christmas abroad

I’ve noticed in recent years that Asian countries are celebrating Christmas much more frequently. Of course this is especially surprising in "officially" atheist countries like China, but I have to admit my surprise at the sudden upswing in Christmas celebrations in India.

From every media report that I’ve read, decorations and Christmas trees are now commonplace, though they were almost completely unheard-of as recently as a decade ago. It’s especially notable because, of course, christians only make up 3% of the population in India, and were (and usually still are) a rather opressed and maligned minority in a country that’s being led by its ruling hard-right political party, the BJP, towards a policy of increasingly extremist hindu nationalism.

One of the interesting things about this sudden shift is the reaction that I see from people here in the United States when they find out about these cultural changes. Every single person I’ve talked to in the U.S. who identifies as a christian has asked why our culture can’t unapologetically accept "christian traditions" the way these Asian countries can. It’s a recurring theme that I see, people who are Christmas evangelists acting as if loudly promoting Christmas is a position that’s not somehow unpopular, or even novel.

Those of us who grew up in America with even a second-hand knowledge of Christmas know that Christmas is an overpowering, relentlessly ubiquitous event. (I traded gifts yesterday, but they were shoddily wrapped. Does that count?) That it’s inspired by some genuinely positive ideas and a really pleasant fable is irrevelant when speaking of the sheer pervasiveness of the holiday. Acting like those who celebrate the holiday are a persecuted minority, or repeating the hoary old myth that "it’s gotten too damned commercial" when it’s a holiday named after Jesus Christ is embarrasingly transparent doublespeak.

Of course, there’s nothing more American than an overpowering sense of entitlement. It’s not enough that nearly everyone observes your religion’s holiday in one way or another, they have to celebrate the holiday in the way that you prescribe. I live in New York City, which the British claimed, apropos of nothing, from the Dutch due to the overwhelming military power, superior organization and richer resources available to the British colonists. In short, they conquered the island of Manhattan, and in the tradition of conquerors, they renamed damn near everything and planted their flag all over the place.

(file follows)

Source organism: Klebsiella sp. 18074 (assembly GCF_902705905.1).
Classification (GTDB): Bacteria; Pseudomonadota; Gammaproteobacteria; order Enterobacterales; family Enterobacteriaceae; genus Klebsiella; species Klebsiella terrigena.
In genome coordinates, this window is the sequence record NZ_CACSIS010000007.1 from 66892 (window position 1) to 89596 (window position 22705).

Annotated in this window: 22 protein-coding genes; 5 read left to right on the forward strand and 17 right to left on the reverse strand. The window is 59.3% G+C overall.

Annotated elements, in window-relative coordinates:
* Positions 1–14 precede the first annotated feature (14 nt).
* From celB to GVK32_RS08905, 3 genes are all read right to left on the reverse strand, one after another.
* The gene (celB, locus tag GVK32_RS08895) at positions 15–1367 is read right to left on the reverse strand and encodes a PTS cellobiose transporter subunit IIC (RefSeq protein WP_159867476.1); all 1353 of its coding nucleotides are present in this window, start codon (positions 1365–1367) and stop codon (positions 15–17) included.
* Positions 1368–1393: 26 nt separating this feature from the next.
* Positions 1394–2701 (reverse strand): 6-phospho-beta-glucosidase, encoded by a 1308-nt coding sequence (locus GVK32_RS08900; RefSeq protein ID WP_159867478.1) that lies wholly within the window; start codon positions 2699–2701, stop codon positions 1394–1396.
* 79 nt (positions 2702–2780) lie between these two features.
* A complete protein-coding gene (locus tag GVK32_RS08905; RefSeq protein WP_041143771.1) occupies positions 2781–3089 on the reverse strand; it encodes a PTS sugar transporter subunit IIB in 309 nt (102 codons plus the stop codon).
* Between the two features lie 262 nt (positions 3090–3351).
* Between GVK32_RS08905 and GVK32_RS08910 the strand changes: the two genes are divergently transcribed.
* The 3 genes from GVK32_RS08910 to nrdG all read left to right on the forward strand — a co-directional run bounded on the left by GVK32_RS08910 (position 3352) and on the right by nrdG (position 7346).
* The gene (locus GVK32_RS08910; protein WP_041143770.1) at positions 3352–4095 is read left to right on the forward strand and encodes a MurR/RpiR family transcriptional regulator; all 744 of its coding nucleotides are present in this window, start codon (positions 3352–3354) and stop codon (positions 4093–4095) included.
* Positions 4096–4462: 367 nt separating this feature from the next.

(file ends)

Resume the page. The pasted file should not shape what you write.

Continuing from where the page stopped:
But they decided, unilaterally, not to impose their practices of religious holidays on their new Dutch subjects in the territory formerly known as New Amsterdam. They even allowed those who lived in the slave quarters that occupied the land that’s now the Upper East Side to practice their religion as they saw fit. It’s somewhat telling that today’s Christmas advocates are demanding more of their countrymen than Europe’s early explorers did of the people whom they conquered.

The point of all this? Well, I like Christmas, really. Isn’t that enough? Take a lesson from India’s adoption of some Christmas traditions: hindus make up about 3% of the U.S. population, almost exactly the same percentage that christians do in India. Even under the political leadership of religious extremists, the people in that country are able to see the fun and beauty of some part of another religion’s traditions, to the point where they’re adopted and celebrated. The lesson is not that everyone should celebrate Christmas, but that every culture can gain by celebrating the best of all the people who contribute to that culture.

Why is it that all of the people who yesterday were suffused with the Christmas spirit are unable or unwilling to see that it might be just as useful for them to adopt some of the traditions of another culture? What makes Americans see the celebration of a minority culture on the other side of the world as proof that minorities here need to conform more to the traditions of the majority? Maybe next year you can try out some of the holdays you’ve been missing. You don’t even have to buy any presents.